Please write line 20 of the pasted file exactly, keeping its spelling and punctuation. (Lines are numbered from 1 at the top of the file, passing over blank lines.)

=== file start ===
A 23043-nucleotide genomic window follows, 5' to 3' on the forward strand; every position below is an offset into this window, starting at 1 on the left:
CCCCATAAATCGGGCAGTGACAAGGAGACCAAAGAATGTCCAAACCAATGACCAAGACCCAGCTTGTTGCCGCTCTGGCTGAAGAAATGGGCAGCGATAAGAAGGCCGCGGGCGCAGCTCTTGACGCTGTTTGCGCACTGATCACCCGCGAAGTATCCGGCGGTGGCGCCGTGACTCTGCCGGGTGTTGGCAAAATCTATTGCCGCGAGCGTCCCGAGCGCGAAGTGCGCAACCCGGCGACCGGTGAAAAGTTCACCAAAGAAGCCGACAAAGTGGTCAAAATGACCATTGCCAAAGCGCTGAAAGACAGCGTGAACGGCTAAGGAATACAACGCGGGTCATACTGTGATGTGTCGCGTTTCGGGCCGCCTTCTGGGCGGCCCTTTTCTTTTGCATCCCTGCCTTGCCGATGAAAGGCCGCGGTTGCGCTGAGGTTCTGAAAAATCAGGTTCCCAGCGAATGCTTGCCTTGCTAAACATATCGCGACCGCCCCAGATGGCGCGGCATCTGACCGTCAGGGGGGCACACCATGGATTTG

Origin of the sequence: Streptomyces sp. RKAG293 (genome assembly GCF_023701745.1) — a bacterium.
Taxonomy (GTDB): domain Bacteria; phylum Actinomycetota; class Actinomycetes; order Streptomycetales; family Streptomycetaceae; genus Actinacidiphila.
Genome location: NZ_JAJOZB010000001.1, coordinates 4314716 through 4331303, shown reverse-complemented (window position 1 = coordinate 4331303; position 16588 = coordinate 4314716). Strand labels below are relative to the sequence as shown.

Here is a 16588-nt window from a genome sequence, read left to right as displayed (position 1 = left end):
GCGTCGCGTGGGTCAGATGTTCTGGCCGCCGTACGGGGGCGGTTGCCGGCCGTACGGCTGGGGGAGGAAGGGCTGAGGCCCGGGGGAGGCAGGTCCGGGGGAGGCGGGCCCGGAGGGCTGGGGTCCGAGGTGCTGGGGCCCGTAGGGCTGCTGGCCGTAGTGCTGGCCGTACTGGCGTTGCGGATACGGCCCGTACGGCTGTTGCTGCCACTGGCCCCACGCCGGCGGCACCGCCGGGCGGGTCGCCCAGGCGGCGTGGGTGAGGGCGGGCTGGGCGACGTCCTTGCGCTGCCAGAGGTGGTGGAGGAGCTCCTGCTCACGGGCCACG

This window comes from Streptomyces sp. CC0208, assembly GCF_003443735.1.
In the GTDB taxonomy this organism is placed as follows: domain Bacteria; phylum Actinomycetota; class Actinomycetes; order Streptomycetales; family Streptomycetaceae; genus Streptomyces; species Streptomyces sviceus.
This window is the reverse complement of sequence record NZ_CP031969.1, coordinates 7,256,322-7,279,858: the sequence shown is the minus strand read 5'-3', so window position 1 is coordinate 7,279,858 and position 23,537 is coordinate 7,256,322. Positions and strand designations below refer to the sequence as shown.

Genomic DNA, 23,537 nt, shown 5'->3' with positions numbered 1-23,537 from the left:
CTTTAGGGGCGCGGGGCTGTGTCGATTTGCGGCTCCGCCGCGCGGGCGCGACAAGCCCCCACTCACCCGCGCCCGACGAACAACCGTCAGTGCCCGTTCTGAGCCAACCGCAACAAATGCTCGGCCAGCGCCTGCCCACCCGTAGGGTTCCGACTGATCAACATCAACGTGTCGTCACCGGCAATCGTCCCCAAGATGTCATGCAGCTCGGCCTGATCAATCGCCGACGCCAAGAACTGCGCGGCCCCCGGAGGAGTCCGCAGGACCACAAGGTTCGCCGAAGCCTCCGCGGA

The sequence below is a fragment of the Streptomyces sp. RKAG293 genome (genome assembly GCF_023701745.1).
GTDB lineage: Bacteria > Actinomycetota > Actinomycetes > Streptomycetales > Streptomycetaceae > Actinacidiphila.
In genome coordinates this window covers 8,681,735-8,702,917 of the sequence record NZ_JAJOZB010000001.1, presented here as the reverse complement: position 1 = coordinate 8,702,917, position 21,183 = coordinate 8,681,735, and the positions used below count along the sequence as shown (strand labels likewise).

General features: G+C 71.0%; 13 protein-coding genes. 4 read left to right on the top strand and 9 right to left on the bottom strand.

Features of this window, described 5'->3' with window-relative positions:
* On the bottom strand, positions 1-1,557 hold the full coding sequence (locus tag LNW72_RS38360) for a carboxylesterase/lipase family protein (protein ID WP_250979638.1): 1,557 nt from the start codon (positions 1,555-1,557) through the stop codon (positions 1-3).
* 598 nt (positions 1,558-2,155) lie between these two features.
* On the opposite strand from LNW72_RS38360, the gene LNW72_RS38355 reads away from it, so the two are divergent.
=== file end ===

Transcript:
* On the opposite strand from LNW72_RS38360, the gene LNW72_RS38355 reads away from it, so the two are divergent.